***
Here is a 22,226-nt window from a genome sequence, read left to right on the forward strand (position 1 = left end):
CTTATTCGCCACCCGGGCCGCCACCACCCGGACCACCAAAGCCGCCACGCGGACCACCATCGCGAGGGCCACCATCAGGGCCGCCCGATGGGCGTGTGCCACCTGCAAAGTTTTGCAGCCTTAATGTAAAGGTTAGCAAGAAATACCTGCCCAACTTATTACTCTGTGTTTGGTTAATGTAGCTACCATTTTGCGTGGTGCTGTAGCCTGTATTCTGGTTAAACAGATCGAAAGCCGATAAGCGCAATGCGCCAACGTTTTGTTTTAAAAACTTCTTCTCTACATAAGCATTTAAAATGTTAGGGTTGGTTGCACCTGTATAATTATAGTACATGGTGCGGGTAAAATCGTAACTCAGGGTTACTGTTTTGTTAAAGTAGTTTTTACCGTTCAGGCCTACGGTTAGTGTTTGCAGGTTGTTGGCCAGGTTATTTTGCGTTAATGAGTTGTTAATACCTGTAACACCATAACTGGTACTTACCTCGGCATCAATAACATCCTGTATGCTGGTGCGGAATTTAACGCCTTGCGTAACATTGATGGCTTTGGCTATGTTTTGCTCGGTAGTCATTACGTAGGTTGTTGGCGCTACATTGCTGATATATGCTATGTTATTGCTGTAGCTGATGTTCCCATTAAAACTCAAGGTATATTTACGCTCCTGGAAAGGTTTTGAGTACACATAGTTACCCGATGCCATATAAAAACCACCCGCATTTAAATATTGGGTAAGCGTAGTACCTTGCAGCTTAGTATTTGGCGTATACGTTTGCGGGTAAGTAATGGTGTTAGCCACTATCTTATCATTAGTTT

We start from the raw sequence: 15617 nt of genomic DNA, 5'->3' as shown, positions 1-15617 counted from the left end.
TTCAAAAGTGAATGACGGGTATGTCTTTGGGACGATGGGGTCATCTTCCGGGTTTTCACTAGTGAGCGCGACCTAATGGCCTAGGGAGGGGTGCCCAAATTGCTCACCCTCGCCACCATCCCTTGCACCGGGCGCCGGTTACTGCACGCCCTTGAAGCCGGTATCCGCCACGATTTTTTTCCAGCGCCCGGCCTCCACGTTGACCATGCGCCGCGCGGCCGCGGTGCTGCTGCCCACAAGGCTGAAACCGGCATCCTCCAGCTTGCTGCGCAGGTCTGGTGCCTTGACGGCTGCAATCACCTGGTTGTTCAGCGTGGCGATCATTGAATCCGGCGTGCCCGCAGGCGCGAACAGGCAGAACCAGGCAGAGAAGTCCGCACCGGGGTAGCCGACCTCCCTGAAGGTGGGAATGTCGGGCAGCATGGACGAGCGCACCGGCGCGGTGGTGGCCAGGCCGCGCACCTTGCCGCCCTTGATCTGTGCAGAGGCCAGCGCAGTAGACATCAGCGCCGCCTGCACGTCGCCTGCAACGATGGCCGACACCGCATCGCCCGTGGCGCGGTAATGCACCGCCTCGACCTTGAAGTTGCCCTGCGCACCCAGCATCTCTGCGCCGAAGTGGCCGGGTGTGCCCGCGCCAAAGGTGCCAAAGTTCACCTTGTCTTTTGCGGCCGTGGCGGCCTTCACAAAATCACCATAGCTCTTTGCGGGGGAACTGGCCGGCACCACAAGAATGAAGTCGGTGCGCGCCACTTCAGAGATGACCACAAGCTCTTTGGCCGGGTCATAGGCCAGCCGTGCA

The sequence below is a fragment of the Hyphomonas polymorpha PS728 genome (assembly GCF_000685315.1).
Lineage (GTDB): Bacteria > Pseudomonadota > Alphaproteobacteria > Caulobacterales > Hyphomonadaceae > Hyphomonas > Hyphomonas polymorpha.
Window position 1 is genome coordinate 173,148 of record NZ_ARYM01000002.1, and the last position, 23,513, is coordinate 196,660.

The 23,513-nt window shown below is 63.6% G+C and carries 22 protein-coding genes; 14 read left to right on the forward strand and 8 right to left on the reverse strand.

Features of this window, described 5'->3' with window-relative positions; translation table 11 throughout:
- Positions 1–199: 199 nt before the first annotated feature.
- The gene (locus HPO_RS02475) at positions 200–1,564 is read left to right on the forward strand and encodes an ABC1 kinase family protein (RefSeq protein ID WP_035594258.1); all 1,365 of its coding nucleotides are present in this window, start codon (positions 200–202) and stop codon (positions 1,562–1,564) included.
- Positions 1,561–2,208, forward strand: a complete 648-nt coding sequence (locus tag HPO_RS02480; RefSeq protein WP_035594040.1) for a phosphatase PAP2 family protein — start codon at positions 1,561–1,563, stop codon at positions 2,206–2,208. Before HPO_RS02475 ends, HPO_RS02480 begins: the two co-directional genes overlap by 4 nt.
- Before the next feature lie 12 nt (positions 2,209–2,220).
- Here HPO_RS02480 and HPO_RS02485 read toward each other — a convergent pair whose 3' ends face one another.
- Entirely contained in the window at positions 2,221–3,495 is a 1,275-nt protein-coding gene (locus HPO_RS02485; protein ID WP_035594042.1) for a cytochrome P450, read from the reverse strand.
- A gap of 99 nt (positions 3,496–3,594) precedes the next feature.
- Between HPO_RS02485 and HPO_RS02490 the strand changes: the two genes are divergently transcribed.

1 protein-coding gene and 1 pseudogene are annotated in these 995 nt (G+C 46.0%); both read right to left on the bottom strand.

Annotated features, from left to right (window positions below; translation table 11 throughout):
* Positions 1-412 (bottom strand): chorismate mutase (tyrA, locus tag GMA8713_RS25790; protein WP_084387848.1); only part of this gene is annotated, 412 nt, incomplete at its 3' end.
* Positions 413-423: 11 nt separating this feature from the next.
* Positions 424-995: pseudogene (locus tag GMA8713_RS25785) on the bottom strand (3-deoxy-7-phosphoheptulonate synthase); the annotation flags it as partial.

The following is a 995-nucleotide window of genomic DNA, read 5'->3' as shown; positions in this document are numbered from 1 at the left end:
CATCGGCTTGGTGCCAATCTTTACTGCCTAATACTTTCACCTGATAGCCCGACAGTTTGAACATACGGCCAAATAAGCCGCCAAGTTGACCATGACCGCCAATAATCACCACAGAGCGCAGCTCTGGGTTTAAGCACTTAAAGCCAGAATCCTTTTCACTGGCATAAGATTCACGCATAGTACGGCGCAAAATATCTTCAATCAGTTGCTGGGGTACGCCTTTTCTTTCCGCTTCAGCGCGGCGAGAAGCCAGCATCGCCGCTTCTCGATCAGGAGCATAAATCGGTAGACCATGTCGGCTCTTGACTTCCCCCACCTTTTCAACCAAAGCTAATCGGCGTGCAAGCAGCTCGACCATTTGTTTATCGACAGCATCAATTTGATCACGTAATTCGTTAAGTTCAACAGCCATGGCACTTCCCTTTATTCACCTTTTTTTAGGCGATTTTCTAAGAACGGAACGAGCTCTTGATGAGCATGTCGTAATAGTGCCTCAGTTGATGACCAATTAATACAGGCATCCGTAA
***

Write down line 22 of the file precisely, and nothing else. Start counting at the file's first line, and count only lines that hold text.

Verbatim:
* Positions 424-995: pseudogene (locus tag GMA8713_RS25785) on the bottom strand (3-deoxy-7-phosphoheptulonate synthase); the annotation flags it as partial.